Dungeons & Dragons casts a long shadow. Certainly it’s shadow looms over me – I often joke that everything I needed to know in life I learned from the first edition Dungeon Masters Guide. It’s only half a joke, really; with its wide-ranging coverage of topics, from lists of disease and illness, to magical properties of gemstones, to mercenary types available in medieval Europe, to known systems of government, to monster ecology, there has been no tome written like it since then. There probably never will be.
In fact, I will say there cannot be. Dungeons & Dragons changed the landscape of the imagination: The pristine wilds of fantasy have forever been altered by the gardening of Gygax.
Nowhere is this more evident than in the field of speculative fiction. All fantasy written today is necessarily either playing with the tropes established by Dungeons & Dragons, or reacting against those tropes. It is possible to escape the influence of Tolkien – the entire genre of swords and sorcery, which predates the great Oxfordian, has done so. But there is no escape from D&D, whose influence spread into every tabletop game, and from there into every video game, and from there into everything.
It is for this reason that Appendix N is a vital reference for the fantasy gamer, fantasy author, and fantasy critic. Appendix N allows us to identify where Dungeons & Dragons’ tropes come from – and what they looked like in their original form. It is the Aristotle below the Aquinas; the Cicero below the Constitution. A young author whose magic system is inspired by the spellcraft of Weis & Hickman’s Dragonlance is painting a copy of a copy; only by reading Vance can the Platonic form, the Real, be seen. Paksenarrion, by Elizabeth Moon, is the beautifully-written tale of a paladin; but Paks is based on the D&D paladin, and the D&D paladin is based on the character of Holger from Poul Anderson’s Three Hearts and Three Lions.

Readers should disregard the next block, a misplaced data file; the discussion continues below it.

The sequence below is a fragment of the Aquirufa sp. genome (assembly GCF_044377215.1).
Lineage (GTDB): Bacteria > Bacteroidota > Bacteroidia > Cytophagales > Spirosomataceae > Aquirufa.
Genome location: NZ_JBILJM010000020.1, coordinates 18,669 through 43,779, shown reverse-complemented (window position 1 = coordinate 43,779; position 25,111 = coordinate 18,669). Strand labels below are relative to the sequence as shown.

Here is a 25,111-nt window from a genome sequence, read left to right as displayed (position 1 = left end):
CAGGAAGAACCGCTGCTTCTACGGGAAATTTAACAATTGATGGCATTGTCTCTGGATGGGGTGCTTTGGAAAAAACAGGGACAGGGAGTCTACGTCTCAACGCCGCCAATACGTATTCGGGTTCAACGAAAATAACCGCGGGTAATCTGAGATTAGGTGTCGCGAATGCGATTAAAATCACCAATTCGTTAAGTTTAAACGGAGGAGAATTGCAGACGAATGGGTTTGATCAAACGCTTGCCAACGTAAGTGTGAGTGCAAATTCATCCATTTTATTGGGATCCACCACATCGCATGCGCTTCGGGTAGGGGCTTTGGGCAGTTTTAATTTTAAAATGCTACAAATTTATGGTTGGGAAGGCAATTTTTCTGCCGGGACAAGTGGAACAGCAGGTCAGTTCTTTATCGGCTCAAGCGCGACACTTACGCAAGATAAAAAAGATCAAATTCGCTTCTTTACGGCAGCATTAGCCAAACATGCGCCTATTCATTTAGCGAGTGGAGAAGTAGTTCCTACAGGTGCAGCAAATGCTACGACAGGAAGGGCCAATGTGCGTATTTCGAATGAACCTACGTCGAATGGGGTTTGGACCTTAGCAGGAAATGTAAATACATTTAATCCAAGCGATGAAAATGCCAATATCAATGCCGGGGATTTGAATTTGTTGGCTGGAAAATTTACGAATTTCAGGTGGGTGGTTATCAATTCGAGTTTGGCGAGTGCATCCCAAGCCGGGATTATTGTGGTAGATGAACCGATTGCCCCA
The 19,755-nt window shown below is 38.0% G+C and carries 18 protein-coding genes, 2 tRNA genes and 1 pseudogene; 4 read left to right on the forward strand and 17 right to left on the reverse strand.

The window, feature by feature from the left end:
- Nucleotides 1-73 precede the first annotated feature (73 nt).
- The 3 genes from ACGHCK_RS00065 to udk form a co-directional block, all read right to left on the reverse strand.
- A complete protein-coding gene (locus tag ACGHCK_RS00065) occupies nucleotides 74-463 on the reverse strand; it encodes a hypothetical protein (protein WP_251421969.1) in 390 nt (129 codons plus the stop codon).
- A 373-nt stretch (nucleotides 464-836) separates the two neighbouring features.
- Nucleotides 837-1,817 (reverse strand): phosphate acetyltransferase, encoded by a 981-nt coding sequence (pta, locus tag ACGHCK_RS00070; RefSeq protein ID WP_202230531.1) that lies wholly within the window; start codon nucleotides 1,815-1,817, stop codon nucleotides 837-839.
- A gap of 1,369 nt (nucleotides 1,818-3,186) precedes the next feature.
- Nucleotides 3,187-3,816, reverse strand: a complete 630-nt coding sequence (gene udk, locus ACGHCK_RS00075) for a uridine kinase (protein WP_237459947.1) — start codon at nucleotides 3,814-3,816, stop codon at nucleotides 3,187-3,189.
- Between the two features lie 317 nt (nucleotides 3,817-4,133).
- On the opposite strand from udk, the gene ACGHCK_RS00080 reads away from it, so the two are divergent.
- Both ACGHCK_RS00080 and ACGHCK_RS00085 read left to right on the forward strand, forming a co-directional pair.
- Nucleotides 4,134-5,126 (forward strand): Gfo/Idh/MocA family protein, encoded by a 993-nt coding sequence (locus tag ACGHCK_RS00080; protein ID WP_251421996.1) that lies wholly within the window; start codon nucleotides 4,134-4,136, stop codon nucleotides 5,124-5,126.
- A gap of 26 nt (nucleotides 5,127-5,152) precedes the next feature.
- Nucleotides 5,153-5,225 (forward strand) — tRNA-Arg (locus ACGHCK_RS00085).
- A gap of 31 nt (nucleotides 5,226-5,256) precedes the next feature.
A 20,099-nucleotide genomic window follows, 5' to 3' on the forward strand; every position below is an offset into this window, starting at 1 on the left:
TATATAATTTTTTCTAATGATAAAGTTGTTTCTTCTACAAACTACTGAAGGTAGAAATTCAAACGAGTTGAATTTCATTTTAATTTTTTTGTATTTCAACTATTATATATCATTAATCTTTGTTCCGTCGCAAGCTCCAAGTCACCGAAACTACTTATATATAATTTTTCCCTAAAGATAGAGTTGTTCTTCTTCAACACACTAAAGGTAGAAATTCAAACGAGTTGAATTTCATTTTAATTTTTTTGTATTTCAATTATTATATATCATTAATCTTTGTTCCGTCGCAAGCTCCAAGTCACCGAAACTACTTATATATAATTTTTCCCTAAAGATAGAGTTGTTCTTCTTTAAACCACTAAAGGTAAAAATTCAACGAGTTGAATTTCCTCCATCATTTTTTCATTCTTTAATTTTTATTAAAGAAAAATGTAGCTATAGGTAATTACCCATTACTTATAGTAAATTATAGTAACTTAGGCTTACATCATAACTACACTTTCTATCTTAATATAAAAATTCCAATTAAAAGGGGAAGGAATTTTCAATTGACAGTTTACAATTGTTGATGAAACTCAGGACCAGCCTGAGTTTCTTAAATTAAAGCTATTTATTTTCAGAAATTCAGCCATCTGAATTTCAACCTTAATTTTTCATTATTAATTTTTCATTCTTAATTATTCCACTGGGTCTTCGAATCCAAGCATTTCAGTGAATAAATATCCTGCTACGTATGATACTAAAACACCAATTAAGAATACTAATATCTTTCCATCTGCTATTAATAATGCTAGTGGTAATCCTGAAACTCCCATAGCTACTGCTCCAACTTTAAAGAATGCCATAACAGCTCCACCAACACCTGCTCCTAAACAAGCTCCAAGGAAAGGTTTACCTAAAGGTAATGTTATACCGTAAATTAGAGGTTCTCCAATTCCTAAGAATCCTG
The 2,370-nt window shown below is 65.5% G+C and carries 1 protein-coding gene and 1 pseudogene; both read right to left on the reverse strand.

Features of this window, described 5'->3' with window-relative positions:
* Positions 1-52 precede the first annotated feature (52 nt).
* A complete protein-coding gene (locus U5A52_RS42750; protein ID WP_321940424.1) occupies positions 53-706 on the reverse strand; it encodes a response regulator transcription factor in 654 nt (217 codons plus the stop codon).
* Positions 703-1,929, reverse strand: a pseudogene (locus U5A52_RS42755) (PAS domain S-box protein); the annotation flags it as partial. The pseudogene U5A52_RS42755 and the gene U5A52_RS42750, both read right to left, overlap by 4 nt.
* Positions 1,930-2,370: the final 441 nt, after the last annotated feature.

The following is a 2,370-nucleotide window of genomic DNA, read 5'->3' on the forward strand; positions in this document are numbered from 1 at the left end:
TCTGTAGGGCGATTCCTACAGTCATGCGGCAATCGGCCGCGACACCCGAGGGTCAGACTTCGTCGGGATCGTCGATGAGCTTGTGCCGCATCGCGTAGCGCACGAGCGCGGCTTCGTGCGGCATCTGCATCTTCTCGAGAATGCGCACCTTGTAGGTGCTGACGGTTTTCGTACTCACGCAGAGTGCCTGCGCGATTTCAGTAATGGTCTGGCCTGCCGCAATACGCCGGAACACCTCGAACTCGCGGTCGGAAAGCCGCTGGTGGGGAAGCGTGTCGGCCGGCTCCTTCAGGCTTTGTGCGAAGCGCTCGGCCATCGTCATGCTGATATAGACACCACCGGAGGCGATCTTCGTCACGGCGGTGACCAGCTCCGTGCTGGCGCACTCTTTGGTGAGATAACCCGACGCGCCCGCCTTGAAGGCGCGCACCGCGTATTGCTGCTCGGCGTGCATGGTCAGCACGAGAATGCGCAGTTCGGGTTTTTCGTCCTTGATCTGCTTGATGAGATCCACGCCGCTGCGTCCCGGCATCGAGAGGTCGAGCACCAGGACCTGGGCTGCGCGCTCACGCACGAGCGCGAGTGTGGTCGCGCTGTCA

Why does this matter? Why does fantasy matter? Some would say it doesn’t, that fantasy has become a tired genre, a genre that must be reinvented with gritty nihilism or contemporary critique or social commentary. These critics would tell us that a return to the past is a waste of time, an effort that can bring no reward when our culture has moved on.
Nuts, I say.
Fantasy fiction can and does re-tell the same story endlessly because the story that fantasy re-tells is the best story – the mythic story, the story of the human experience with the sublime. But to do so, to re-tell the best story, the fantasy author must first know it, in its purest and most undiluted form. A chef who hopes to serve a fine meal must have eaten a feast of the freshest morsels, or he will not know what a fine meal is. One who has only tasted reheated and repackaged TV dinners cannot know the taste of better.
Learning the great story is a lifetime of effort and most of us come to it unprepared. We cannot recognize it when we see it. It is too rich for our blood. Howard, Leiber, Vance, Zelazny, Tolkien, all of them were closer to the great story than we are. When we read their works, we find ourselves closer to the fountainhead of the imagination, closer to the mother lode. There is an earnestness, a vitality, a vigor that has been sapped from their epigones. The success of Dungeons & Dragons has spread the beauty of fantasy everywhere, but in so doing it has spread it thin. Appendix N is the original sauce.
Every gamer should read Appendix N to get a better understanding of Dungeons & Dragons; it is a worthwhile and fulfilling endeavor that will make the game more enjoyable. But someone who will never pick up a D20 should read Appendix N, too, to get a deeper understanding of fantasy storytelling itself, in a time before it had been codified, packaged, and deconstructed.
It is my hope that the present work will help Appendix N establish itself as the canon of fantasy literature. But of course, we publish in a time when the very concept of a canon is itself frowned upon in some circles. Appendix N will be mocked and belittled in the same way and for the same reason an education based on the classical canon is mocked and belittled: Because if the writers of the past can offer us valuable insights that are useful today, then that means some things are eternally true. And that is a claim that our postmodern culture cannot accept.
But isn’t that what fantasy says?
To read the great works of the past is to have the question answered.